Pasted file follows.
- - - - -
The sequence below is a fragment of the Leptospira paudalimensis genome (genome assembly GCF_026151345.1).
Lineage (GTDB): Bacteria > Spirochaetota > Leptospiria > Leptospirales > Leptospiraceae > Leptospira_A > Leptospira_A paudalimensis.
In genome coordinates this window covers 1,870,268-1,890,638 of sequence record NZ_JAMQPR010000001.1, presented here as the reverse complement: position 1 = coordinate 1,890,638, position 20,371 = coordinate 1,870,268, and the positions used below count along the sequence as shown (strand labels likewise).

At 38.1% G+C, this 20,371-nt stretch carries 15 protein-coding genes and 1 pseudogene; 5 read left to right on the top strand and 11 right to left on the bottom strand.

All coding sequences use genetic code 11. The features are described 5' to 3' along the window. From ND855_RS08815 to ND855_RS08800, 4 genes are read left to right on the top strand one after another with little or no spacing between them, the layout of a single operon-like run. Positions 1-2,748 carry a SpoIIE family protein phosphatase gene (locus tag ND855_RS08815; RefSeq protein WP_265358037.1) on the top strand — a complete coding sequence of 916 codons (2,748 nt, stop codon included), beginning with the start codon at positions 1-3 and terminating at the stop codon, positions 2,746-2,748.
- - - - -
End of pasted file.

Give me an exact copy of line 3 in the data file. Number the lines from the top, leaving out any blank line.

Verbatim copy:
In genome coordinates this window covers 1,870,268-1,890,638 of sequence record NZ_JAMQPR010000001.1, presented here as the reverse complement: position 1 = coordinate 1,890,638, position 20,371 = coordinate 1,870,268, and the positions used below count along the sequence as shown (strand labels likewise).